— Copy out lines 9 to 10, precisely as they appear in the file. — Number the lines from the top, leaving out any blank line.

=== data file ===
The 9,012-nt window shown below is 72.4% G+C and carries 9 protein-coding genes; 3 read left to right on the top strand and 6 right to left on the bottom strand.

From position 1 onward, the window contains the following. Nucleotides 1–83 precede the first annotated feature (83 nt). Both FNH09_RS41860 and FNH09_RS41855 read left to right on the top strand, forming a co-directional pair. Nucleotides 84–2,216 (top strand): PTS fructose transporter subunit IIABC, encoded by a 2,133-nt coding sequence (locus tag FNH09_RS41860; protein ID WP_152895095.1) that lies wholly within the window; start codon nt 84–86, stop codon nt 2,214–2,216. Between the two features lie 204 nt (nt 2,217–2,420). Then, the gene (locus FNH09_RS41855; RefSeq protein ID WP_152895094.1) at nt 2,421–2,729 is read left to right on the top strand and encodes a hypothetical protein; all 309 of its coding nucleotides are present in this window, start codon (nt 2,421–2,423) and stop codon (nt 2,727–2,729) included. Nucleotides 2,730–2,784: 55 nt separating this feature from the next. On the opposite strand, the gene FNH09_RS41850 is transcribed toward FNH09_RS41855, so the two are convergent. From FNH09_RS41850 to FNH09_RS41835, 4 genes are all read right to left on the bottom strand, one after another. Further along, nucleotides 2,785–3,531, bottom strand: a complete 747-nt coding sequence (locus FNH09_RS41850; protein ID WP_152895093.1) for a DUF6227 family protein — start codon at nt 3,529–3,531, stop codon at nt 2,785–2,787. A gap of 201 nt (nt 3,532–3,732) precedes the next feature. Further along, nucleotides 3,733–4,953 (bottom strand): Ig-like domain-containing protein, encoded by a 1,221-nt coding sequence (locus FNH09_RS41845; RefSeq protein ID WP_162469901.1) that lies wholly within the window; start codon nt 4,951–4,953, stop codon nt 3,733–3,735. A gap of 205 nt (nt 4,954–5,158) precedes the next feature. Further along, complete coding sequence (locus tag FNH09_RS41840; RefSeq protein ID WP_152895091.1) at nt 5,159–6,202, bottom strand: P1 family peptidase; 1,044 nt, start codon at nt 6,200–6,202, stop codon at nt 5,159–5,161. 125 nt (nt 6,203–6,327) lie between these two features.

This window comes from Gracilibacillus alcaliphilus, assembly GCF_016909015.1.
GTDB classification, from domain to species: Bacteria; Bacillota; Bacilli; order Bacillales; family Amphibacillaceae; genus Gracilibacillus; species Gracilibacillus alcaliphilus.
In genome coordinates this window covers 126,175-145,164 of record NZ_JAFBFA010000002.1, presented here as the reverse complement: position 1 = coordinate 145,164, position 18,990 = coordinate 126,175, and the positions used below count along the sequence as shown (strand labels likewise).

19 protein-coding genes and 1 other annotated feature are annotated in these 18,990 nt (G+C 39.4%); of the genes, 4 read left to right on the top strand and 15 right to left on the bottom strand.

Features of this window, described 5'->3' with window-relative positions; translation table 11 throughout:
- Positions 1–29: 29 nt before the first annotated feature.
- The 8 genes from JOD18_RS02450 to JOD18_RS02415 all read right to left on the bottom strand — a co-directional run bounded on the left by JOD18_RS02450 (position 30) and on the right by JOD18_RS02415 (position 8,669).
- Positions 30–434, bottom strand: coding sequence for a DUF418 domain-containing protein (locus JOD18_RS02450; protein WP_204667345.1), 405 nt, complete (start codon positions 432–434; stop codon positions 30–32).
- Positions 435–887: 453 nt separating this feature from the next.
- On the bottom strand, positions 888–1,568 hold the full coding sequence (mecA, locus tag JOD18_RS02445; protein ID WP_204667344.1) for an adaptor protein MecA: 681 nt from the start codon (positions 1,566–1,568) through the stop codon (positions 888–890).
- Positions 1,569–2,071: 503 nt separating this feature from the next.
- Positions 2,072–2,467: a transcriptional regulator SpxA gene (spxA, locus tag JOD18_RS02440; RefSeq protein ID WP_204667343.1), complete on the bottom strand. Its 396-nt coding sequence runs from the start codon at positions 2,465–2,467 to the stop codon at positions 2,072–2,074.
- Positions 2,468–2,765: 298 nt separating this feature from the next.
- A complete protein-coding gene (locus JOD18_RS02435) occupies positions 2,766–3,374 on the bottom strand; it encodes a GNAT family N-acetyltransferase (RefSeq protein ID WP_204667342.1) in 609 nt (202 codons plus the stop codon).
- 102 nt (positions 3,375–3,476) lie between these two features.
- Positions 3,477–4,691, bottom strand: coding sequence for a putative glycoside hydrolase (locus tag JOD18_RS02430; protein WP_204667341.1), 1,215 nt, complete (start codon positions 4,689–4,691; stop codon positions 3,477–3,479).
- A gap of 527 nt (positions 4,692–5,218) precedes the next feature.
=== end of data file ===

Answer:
- The 8 genes from JOD18_RS02450 to JOD18_RS02415 all read right to left on the bottom strand — a co-directional run bounded on the left by JOD18_RS02450 (position 30) and on the right by JOD18_RS02415 (position 8,669).
- Positions 30–434, bottom strand: coding sequence for a DUF418 domain-containing protein (locus JOD18_RS02450; protein WP_204667345.1), 405 nt, complete (start codon positions 432–434; stop codon positions 30–32).